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Three Wins: Service Redesign Through Flow Modelling, by Simon Dodds

A review of Simon Dodds' book which examines the use of simulation in the redesign of a vascular surgery.

By Simon Dodds, 2006. Kingsham Press, Chichester.

ISBN 1-904235-54-9
Price: £16.95. Soft back. 71 pages.

Review by Martin Pitt

Simon Dodds is a vascular surgeon with an unusual background. In addition to his medical training, he is qualified and experienced in computer science and has a working knowledge of process re-engineering.

This book charts Dodd’s award winning project of transforming the leg ulcer referral service at Good Hope Hospital in Sutton Coldfield. Rather than dwelling on the hard aspects of process re-design, however, the content majors on the softer sides of inducing radical change in a system emphasising the importance of team building and creating trust and commitment. In this the book draws on the work of management scientists such as Belbin and Bridges, looking at the necessary conditions for successful transformation. Only towards the end does Dodds tackle the application of his simulation modelling techniques in the redesign process and shows how this fits into the staged re-development of services.

The book is presented as a narrative, stepping through the key stages of process re-design applying the lessons of software engineering to process engineering. The ‘win-win-win’ of the title refers to the gains of re-design in terms of improvements in:

  1. quality for patients
  2. motivation for staff
  3. performance for management.

This is very much a book for those who want to see examples of successful transformation and learn lessons of application. It succeeds because it is a practical approach, bedded in the experience of his own transformation of the leg ulcer service at Good Hope. Each stage of the story is underpinned by inset panels illustrating experiences from this innovative project. Dodds is clearly keen to spread the good word and the good work. The book has a positive, sometimes evangelical, style. But this does not grate, rather is refreshing in the context of an organisation – the NHS-where change of any sort evokes phrases such as ‘wading through treacle’ and ‘banging your head against a brick wall’.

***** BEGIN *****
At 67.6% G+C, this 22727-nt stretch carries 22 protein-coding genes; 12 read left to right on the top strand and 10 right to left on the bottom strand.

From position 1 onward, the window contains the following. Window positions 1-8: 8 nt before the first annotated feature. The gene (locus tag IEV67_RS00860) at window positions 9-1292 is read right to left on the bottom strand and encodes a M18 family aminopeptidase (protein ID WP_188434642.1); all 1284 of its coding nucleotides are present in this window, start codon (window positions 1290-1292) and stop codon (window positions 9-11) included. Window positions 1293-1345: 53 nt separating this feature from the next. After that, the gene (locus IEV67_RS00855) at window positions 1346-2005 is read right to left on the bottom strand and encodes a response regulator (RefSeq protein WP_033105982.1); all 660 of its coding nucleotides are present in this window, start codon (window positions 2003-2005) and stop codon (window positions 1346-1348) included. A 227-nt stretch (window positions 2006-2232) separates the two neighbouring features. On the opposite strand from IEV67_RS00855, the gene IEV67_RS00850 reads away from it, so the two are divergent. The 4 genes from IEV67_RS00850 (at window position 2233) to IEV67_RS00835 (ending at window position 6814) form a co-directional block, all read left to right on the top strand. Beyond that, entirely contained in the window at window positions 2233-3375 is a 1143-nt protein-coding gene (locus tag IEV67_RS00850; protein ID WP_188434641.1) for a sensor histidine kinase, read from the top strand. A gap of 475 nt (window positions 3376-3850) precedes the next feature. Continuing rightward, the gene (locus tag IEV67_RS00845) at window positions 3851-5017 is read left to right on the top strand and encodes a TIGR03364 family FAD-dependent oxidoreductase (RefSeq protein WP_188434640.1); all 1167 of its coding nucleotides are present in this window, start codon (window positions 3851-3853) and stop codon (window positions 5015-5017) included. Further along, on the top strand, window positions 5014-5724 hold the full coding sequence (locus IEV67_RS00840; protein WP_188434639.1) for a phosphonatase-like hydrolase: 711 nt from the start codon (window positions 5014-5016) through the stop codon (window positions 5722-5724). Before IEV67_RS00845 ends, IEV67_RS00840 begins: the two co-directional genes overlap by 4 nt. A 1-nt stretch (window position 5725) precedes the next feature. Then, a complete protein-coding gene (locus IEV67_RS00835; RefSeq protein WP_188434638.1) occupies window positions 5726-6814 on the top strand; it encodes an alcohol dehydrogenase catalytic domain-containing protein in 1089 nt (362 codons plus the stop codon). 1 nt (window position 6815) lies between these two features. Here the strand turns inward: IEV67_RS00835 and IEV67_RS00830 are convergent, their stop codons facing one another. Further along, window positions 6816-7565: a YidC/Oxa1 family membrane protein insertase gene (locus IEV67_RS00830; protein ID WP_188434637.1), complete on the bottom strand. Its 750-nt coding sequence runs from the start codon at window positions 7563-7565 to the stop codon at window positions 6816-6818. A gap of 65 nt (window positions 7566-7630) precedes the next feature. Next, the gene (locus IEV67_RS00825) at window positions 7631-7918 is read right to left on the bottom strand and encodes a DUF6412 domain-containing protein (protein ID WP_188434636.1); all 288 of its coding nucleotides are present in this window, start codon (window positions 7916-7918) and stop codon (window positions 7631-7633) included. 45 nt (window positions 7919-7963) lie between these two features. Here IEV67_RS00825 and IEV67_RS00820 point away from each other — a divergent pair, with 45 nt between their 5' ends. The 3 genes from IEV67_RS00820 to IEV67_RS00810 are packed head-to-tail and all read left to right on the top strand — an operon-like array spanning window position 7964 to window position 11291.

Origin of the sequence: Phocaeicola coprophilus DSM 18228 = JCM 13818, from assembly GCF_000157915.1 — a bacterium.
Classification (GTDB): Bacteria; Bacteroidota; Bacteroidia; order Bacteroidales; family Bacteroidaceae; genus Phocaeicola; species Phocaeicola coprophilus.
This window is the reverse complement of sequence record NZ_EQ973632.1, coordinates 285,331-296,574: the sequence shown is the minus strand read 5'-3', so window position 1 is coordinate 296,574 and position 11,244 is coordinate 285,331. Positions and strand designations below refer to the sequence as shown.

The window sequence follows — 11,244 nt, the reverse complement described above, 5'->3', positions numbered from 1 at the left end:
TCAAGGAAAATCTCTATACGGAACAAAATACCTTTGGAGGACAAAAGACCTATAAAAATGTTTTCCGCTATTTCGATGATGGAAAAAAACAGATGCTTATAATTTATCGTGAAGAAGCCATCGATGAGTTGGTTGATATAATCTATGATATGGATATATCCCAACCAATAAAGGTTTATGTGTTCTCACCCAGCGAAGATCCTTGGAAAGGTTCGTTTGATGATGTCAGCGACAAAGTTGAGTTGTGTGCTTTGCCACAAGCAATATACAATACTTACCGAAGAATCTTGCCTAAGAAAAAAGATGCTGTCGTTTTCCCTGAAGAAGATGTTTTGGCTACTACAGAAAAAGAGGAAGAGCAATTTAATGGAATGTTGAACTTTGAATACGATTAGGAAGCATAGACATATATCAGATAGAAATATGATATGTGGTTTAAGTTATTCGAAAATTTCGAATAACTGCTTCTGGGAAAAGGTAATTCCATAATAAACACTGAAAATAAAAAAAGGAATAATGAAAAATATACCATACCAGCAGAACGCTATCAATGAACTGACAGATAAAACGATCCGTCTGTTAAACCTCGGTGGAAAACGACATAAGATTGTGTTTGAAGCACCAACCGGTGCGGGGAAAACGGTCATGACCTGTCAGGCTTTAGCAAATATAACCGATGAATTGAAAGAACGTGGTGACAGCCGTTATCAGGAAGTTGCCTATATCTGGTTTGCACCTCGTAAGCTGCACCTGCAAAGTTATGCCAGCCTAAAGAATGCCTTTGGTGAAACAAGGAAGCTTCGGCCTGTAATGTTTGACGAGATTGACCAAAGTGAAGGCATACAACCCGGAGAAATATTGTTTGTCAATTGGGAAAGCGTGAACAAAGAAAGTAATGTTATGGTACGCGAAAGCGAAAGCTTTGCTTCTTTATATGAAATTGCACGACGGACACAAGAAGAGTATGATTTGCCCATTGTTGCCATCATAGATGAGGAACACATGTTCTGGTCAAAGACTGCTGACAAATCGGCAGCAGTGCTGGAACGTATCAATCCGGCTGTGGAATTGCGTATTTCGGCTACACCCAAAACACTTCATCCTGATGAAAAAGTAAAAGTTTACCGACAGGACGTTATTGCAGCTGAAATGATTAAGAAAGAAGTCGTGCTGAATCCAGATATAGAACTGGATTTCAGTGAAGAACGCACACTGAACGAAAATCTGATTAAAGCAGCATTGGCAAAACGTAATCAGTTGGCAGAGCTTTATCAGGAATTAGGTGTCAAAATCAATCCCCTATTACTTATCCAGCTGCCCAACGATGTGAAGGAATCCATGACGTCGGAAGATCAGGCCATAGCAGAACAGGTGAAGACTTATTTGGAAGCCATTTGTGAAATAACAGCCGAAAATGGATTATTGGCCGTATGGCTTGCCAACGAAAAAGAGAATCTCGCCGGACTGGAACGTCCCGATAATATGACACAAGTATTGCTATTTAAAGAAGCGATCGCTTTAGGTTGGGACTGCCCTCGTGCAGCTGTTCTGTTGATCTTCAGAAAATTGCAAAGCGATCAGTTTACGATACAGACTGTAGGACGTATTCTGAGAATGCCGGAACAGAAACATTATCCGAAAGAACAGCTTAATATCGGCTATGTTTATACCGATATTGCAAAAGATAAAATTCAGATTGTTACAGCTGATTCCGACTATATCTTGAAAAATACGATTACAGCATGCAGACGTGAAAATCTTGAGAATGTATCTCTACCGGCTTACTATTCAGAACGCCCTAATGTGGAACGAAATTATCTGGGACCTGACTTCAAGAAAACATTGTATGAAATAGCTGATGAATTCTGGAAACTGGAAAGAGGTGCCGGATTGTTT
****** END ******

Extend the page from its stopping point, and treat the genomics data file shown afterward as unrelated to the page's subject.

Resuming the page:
Inevitably questions arise from a critical reading of the text. How, for example, is the advocated approach relevant when the ‘win-win’ benefits are not so obvious. The reality of many situations of service provision is that of trade-off, where typically gains in benefit are off-set by costs in resources. Here there are unavoidable judgements needed to deal with these trade-offs. Despite this, however, there is a clear potential that many ‘win-win’ possibilities do exist in healthcare and are yet to be engaged with for reasons of inertia.

It is also important to highlight the challenges that exist for departments which do not have the benefit of a champion such as Simon Dodds with his unusual mix of skills. It is the bridging of information from the problem holders to the system designers that is so often where the breakdowns occur – clearly an area where much more remains to be accomplished.

This is an engaging and challenging book on health service re-design which will be of interest to anyone concerned with the hard practical issues of instilling change and the role that modelling and simulation can play as an embedded part of this process. Dodds does not claim to provide all the answers in this slim volume and clearly has a great deal more to say on the issues that he introduces. We can only hope for further publications in the future.

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